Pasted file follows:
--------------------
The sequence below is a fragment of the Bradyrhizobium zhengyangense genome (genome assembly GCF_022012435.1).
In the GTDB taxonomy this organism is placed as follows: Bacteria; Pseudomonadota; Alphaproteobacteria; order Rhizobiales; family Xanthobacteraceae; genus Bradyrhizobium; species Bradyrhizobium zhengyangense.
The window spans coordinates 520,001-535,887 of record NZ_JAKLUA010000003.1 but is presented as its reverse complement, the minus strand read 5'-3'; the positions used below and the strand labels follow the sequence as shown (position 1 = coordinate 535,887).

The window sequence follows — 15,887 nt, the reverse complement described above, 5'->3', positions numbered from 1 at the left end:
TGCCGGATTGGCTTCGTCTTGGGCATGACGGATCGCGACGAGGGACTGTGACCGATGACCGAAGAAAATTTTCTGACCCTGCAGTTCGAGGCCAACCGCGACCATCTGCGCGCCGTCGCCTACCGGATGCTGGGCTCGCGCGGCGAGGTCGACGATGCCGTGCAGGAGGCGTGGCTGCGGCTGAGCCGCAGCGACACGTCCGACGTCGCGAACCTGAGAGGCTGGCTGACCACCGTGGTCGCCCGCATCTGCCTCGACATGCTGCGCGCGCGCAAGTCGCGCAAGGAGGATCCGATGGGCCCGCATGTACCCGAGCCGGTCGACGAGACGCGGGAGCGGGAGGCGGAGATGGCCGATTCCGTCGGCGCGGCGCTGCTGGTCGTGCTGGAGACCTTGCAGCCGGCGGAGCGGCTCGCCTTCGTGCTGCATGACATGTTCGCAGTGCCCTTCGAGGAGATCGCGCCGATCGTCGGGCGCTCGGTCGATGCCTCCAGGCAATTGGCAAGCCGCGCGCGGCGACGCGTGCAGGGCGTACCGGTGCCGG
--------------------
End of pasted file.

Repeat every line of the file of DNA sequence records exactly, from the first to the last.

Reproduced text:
The sequence below is a fragment of the Bradyrhizobium zhengyangense genome (genome assembly GCF_022012435.1).
In the GTDB taxonomy this organism is placed as follows: Bacteria; Pseudomonadota; Alphaproteobacteria; order Rhizobiales; family Xanthobacteraceae; genus Bradyrhizobium; species Bradyrhizobium zhengyangense.
The window spans coordinates 520,001-535,887 of record NZ_JAKLUA010000003.1 but is presented as its reverse complement, the minus strand read 5'-3'; the positions used below and the strand labels follow the sequence as shown (position 1 = coordinate 535,887).

The window sequence follows — 15,887 nt, the reverse complement described above, 5'->3', positions numbered from 1 at the left end:
TGCCGGATTGGCTTCGTCTTGGGCATGACGGATCGCGACGAGGGACTGTGACCGATGACCGAAGAAAATTTTCTGACCCTGCAGTTCGAGGCCAACCGCGACCATCTGCGCGCCGTCGCCTACCGGATGCTGGGCTCGCGCGGCGAGGTCGACGATGCCGTGCAGGAGGCGTGGCTGCGGCTGAGCCGCAGCGACACGTCCGACGTCGCGAACCTGAGAGGCTGGCTGACCACCGTGGTCGCCCGCATCTGCCTCGACATGCTGCGCGCGCGCAAGTCGCGCAAGGAGGATCCGATGGGCCCGCATGTACCCGAGCCGGTCGACGAGACGCGGGAGCGGGAGGCGGAGATGGCCGATTCCGTCGGCGCGGCGCTGCTGGTCGTGCTGGAGACCTTGCAGCCGGCGGAGCGGCTCGCCTTCGTGCTGCATGACATGTTCGCAGTGCCCTTCGAGGAGATCGCGCCGATCGTCGGGCGCTCGGTCGATGCCTCCAGGCAATTGGCAAGCCGCGCGCGGCGACGCGTGCAGGGCGTACCGGTGCCGG